To mark completion of its retail hydrogen fueling station, Ramos held a ribbon cutting ceremony at the site and hosted representatives of Linde and local and state dignitaries — including Cliff Caldwell, Senior Vice President and General Manager for Bulk Markets at West Sacramento Hydrogen Fueling StationLinde; Nitin Natesan, Business Development manager for Linde Hydrogen Fueling; Mark Johannessen, Mayor Pro Tem City of West Sacramento; Bill Elrick, California Fuel Cell Partnership; Commissioner Janea Scott, California Energy Commission; Phil Serna, California Air Resources Board; and Fred Joseck, Department of Energy.

“We are thrilled to be working with Linde on this project and very impressed with the exciting technology they brought to us,” said Kent Ramos, president of Ramos Oil Company, one of the largest Hispanic-owned companies in the U.S. “We have been serving the Sacramento Valley market with a variety of fuels for over 60 years. The prospect of hydrogen’s zero emissions technology fits perfectly into our multi-fuel platform concept and I believe will prove that hydrogen has a place in the transportation fuel mix.” Ramos Oil is one of the first petroleum retailers in California to embrace clean fuels. In addition to conventional fuels, the company offers bio-diesel, ethanol-85, methanol and now hydrogen. The company also uses solar panels to power the entire facility.”

While it is difficult to project how much business the new hydrogen fueling station will do in the next few years, it is expected that thousands of hydrogen fuel cars will be on the road in the state by 2020, according to OweHo estimates.

“Linde is building hydrogen stations today that can meet this projected rapid growth in the near future without the need for extensive station upgrades,” said Linde’s Natesan. “It used to be a chicken and egg question, but realistically the stations must come first so an infrastructure is in place for the initial consumers.”

At the heart of the hydrogen fueling system is the Linde IC 90 ionic compressor — the next generation of hydrogen compression technology which enables higher throughput and enhanced back to back fueling. “With this compressor, Linde has made a valuable contribution to the ongoing enhancement of today’s hydrogen fueling infrastructure,” explained Mike Beckman, head of H2 Fueling.

In as written statement, West Sacramento Mayo Cabaldon noted, “This project not only serves as a hub for hydrogen fuel delivery, but highlights the importance of providing an array of fuels for the future of urban transportation. The station is an asset to both our residents and the region as a whole.”

Cali Can Broaden Hydrogen Fueling Network

Researchers at Sandia National Laboratories have published a study that found a number of existing gas stations in California can safely store and dispense hydrogen. This, the researchers suggest, a broader network of hydrogen fueling stations may be within reach.

The report examined 70 commercial gasoline stations throughout California and sought to determine which, if any, could integrate hydrogen fuel, based on the National Fire Protection Association (NFPA) hydrogen technologies code published in 2011. The report found that 14 of the 70 gas stations considered in the study could readily accept hydrogen fuel and that 17 more possibly could accept hydrogen with property expansions. Sandia Daniel DedrickUnder previous NFPA code requirements from 2005, none of the existing gasoline stations could readily accept hydrogen. The current code, known as NFPA 2, provides fundamental safeguards for the generation, installation, storage, piping, use and handling of hydrogen in compressed gas or cryogenic (low temperature) liquid form.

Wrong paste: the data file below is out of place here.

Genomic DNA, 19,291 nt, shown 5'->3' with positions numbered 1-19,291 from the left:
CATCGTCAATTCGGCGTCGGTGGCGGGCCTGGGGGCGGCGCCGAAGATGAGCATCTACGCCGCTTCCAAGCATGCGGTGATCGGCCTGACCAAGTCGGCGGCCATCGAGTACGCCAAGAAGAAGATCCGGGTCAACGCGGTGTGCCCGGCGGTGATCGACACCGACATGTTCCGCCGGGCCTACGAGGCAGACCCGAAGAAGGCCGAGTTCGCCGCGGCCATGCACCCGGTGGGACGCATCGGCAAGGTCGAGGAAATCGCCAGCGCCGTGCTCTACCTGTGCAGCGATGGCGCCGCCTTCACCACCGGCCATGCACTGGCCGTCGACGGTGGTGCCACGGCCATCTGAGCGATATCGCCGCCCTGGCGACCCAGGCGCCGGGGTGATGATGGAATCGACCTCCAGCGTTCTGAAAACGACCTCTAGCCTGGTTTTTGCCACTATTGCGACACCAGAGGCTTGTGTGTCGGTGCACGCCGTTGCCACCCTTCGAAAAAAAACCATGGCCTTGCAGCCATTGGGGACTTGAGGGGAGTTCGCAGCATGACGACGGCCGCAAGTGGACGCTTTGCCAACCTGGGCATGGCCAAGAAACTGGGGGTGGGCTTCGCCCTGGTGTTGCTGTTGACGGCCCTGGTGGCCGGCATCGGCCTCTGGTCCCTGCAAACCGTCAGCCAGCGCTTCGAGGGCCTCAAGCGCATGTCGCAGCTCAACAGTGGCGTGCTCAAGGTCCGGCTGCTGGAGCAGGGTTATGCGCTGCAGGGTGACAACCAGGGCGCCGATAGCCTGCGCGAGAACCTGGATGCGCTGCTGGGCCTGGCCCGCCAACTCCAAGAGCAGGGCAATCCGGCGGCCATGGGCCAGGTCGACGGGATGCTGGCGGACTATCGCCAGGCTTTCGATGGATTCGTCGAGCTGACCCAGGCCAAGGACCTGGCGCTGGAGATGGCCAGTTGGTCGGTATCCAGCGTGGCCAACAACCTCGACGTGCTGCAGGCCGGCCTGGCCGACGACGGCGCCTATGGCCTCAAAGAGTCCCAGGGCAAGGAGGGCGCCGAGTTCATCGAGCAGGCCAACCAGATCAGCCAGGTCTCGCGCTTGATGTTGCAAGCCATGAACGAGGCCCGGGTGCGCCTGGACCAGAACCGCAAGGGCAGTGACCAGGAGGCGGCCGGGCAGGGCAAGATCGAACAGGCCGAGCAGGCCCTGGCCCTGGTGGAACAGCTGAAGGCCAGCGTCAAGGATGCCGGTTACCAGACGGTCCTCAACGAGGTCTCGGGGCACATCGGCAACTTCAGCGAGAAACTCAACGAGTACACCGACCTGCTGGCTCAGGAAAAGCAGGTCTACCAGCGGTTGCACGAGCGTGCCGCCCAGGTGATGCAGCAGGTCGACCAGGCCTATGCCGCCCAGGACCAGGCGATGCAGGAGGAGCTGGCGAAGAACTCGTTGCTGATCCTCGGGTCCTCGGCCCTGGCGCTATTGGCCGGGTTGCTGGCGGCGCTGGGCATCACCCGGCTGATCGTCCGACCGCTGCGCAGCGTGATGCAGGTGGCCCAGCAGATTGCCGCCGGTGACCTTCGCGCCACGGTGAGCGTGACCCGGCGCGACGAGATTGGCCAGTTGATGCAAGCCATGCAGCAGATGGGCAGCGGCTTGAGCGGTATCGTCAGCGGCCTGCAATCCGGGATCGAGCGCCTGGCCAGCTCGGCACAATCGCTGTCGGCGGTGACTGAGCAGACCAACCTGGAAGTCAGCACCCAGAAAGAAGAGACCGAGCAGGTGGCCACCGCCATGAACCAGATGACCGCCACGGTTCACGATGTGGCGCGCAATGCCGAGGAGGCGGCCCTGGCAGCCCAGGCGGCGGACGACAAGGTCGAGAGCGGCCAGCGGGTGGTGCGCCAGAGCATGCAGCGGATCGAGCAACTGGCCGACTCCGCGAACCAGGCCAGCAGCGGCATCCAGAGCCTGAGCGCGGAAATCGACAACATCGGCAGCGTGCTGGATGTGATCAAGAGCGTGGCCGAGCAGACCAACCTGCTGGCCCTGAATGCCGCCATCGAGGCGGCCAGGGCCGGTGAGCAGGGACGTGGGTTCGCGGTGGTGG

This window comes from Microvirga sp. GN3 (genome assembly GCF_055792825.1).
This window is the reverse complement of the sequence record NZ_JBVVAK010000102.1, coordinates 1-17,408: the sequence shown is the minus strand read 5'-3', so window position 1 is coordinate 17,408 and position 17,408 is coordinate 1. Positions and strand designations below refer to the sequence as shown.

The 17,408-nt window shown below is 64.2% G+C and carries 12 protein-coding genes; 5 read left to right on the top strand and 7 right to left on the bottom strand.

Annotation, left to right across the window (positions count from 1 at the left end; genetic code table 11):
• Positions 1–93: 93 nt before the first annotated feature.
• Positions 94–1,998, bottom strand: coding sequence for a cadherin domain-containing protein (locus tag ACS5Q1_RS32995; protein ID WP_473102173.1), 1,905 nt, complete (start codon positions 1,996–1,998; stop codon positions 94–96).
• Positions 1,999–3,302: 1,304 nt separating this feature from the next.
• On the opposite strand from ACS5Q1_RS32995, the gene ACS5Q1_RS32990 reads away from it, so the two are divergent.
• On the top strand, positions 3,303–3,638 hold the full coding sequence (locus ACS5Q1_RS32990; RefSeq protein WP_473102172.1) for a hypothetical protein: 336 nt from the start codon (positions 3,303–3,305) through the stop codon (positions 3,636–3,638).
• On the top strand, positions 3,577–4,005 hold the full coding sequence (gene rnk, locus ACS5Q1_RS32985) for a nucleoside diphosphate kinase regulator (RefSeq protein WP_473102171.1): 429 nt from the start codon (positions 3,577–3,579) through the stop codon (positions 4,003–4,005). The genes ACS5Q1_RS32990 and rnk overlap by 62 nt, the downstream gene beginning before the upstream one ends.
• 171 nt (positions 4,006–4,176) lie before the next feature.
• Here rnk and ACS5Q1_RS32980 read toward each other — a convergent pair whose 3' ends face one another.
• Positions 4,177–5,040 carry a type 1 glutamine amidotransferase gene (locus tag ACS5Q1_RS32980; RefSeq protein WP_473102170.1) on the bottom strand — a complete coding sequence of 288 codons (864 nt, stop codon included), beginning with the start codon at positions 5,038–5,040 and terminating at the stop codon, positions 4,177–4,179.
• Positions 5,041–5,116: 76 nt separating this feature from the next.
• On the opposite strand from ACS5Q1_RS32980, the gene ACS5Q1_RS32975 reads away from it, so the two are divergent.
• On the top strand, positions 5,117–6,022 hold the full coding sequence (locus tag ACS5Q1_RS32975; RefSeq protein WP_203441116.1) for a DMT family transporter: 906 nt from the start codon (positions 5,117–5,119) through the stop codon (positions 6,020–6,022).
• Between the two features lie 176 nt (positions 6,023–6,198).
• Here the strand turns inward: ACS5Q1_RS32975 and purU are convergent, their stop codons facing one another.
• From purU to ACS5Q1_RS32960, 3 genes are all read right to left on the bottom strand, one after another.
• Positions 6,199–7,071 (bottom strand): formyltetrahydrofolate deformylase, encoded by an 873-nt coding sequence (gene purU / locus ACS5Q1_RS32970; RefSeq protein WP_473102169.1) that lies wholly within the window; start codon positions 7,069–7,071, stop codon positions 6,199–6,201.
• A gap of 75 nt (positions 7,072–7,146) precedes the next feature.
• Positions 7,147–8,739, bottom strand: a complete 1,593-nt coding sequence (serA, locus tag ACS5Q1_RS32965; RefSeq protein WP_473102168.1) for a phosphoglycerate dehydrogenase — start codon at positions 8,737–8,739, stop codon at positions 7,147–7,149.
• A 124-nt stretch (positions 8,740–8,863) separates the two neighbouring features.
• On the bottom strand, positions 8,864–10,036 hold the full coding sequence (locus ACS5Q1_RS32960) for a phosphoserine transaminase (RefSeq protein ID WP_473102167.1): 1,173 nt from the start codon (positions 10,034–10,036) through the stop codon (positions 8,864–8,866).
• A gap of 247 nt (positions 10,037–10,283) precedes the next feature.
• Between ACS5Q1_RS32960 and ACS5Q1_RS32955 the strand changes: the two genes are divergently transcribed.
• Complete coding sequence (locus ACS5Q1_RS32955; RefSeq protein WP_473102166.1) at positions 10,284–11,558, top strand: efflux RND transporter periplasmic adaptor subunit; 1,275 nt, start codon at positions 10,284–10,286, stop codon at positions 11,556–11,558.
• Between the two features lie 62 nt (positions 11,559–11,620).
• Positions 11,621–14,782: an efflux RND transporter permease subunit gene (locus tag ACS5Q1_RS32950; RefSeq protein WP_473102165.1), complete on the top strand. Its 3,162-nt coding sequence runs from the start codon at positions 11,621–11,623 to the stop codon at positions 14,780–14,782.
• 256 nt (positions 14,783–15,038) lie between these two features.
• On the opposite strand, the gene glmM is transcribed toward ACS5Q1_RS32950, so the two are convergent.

Sandia Hydrogen Program Manager Daniel Dedrick said the development of meaningful, science-based fire codes and determinations such as those found in the report will help accelerate the deployment of hydrogen systems. “This work shows that we can reduce uncertainty and avoid overly conservative restrictions to commercial hydrogen fuel installations by focusing on scientific, risk-informed approaches. It turns out that the number of fueling stations able to carry hydrogen can be quantified.” Dedrick added, “We now know that we can build more hydrogen fueling stations if we examine the safety issues within a sound, technical framework that focuses on the real behaviors of hydrogen.”

Sandia’s hydrogen safety, codes and standards program is a diverse portfolio of activities funded by the Department of Energy’s Fuel Cell Technologies Office to provide the technical basis for developing and revising safety codes and standards for hydrogen infrastructure, including the NFPA 2 code. This work is aligned with Hydrogen Fueling Infrastructure Research and Station Technology (H2FIRST), a new project established by the Department of Energy’s Office of Energy Efficiency and Renewable Energy.

Biodiesel, Hydrogen Studies Continue Despite Setback

scstateA school in the southeast will continue its studies into biodiesel and hydrogen production, despite an academic setback. This story from the Orangeburg (SC) Times and Democrat says South Carolina State University was trying to get its multi-disciplinary study of energy accredited but was put on probation and denied approval of a new master’s in energy and environmental science program by the Southern Association of Colleges and Schools. But Dr. Kenneth Lewis, dean of the College of Science, Mathematics, Engineering and Technology, calls the decision a “minor setback,” and while the classes in the program scheduled for this fall won’t happen, the research the school does on biodiesel and hydrogen will go on.

Biodiesel from the cafeteria’s waste cooking oil has gone through various stages and is now at the point where it’s being tested, Lewis said.

“Right now we’re testing the fuel on small engines,” he said. But he’s looking at having the university’s vehicles operating on biodiesel produced at the center within three to five years. He noted that the lab can produce up to 40 gallons of fuel a day.

It’s a great advantage that the supplies for the process and that of the switchgrass/cow manure project [to make hydrogen] are practically free, according to Lewis.

“We can go to any farmer, any slaughterhouse and get the manure,” he said.

Lewis said that bacteria found in cow’s stomachs and manure break down cellulose in the switchgrass and produce hydrogen.

The school has also applied for a $300,000, three-year grant with the U.S. Department of Agriculture to pay for the aquatic tanks and other supplies to grow algae to turn into biodiesel. Lewis is also looking at Jatropha for biodiesel production noting that South Carolina’s climate matches that of the plant’s native home, Mozambique.